K’s advocate, a man who has embraced the system so much that he is rendered entirely ineffective by it, tells K a story about an ongoing case. There’s a paragraph that sums up bureaucracy nicely.
For although the pettiest Advocate might be to some extent capable of analysing the state of things in the Court, it never occurred to the Advocates that they should suggest or insist on any improvements in the system, while – and this was very characteristic – almost every accused man, even quite ordinary people among them, discovered from the earliest stages a passion for suggesting reforms which often wasted time and energy that could have been better employed in other directions. The only sensible thing was to adapt oneself to existing conditions.
Yep. You might think you have a better way of doing things, but the way it’s always been done is stronger than you.
I also liked the sense of becoming institutionalised that Kafka gets across. After months of his advocate making no progress and merely haranguing K about the impossibility and inevitability of the case each time they meet, K decides to take the matter into his own hands. He’s all set to write his own plea, when a client calls at the bank and derails him again. The impact of the tortuous case on his mind has left him unable to trust his own judgement and incapable of seeing what his actions might look like to someone outside his situation. When you do something a particular way for long enough, no matter how ridiculous it is, it becomes the only way of doing it. Particularly when the method is approved by a higher authority. It’s only when you try to explain it or demonstrate its worth to an outsider that you realise how much it’s holding you back from actually achieving anything.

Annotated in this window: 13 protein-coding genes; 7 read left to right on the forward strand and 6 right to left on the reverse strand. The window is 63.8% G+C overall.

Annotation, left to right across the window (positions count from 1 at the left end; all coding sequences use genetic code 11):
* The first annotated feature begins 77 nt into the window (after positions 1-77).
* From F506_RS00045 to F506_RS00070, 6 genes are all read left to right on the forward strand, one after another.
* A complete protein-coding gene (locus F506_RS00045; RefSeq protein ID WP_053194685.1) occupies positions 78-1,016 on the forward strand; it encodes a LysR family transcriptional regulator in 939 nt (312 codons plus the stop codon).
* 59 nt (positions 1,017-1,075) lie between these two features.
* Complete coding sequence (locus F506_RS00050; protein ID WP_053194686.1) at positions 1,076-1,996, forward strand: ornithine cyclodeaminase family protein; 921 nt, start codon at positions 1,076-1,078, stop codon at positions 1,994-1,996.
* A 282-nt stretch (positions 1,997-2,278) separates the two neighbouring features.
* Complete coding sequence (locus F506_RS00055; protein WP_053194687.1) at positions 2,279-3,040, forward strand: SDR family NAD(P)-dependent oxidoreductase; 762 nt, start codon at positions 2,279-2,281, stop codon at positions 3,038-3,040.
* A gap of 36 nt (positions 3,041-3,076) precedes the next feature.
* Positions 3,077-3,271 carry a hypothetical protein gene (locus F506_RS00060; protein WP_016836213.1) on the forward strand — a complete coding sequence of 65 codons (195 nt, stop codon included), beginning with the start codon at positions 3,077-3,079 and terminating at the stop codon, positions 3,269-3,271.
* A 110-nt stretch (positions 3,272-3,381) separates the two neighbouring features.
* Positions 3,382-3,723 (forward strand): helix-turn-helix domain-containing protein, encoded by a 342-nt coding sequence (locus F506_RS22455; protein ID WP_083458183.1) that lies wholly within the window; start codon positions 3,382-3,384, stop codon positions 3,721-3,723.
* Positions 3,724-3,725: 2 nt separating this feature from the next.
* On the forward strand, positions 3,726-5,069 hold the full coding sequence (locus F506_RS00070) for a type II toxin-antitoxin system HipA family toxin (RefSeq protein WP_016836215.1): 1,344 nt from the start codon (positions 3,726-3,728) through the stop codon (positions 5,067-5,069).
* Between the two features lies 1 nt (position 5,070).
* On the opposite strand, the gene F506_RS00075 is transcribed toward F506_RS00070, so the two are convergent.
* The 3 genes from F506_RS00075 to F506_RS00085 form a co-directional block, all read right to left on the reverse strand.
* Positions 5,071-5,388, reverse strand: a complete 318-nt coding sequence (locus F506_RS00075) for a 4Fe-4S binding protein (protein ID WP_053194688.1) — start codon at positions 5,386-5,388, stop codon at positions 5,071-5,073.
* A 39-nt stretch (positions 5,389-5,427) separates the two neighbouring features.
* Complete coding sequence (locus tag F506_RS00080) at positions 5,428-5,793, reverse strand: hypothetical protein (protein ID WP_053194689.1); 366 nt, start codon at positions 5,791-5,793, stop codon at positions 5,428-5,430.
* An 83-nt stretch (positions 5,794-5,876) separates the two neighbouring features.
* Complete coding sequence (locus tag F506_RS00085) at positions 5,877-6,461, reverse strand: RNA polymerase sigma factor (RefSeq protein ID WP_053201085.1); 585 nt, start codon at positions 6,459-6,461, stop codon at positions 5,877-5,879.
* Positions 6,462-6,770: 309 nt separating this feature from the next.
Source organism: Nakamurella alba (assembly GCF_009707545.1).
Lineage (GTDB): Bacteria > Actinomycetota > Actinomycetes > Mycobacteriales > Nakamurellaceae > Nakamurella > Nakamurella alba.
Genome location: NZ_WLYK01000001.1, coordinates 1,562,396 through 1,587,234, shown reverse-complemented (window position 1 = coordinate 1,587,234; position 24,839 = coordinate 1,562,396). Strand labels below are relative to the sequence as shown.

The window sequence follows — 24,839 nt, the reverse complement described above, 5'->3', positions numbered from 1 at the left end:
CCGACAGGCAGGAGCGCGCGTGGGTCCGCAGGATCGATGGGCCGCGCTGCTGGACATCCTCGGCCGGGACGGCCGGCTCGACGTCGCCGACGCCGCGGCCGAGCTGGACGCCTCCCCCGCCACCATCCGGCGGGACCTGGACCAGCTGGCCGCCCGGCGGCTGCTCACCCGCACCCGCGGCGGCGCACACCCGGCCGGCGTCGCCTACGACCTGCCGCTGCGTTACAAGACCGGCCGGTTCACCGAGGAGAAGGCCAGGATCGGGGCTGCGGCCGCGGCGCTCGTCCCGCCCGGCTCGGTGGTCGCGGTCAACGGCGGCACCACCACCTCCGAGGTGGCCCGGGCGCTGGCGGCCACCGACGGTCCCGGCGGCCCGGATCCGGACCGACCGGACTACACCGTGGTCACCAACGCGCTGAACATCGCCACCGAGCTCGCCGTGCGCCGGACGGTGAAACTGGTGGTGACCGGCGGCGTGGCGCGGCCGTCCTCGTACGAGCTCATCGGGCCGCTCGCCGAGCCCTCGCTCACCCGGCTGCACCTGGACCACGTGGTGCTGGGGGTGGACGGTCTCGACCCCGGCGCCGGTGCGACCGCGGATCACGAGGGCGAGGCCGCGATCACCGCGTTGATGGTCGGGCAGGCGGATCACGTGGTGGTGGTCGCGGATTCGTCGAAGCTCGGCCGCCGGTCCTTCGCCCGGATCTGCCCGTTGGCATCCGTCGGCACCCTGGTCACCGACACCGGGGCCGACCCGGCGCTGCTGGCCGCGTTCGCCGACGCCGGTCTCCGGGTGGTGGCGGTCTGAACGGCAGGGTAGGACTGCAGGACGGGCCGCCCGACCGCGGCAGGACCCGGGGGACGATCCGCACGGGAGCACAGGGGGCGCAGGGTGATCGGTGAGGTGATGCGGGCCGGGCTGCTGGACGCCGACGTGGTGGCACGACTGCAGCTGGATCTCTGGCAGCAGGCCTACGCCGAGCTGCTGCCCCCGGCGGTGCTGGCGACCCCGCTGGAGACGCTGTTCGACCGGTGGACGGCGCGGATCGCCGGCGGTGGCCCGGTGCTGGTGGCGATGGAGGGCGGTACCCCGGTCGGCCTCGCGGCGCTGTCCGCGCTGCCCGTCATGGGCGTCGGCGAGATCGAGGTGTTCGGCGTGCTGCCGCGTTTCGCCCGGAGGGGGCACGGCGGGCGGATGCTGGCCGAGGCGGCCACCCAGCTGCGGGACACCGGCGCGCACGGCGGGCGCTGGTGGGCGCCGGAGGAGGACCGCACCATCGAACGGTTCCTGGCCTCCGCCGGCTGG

There is a lot of analysis of The Trial already out in the world. I can’t add much more to it beyond my personal touch points of being alive in the 21st century and a cog in the system’s mechanism, living the experience of modern life being a trial of our own invention. Kafka wrote at a time of great change, of automation and the rapid assimilation of people into the machine of commerce and industry, of a less human way of living. We are living the consequences of that change.
I found The Trial as funny as it was bleak. The absurdity of K’s situation and the cast of characters who observe it and make comment on it are part of a thread that runs through Brecht, Beckett, Seinfeld and Sean Lock’s 15 Storeys High, to choose a handful of things from the riches of Western culture. The moral of the tale, and of other absurdist literature, is that it is simultaneously important and futile to learn from our experiences in life. The end will be what it was always going to be, all we have to do is choose the way we will be remembered.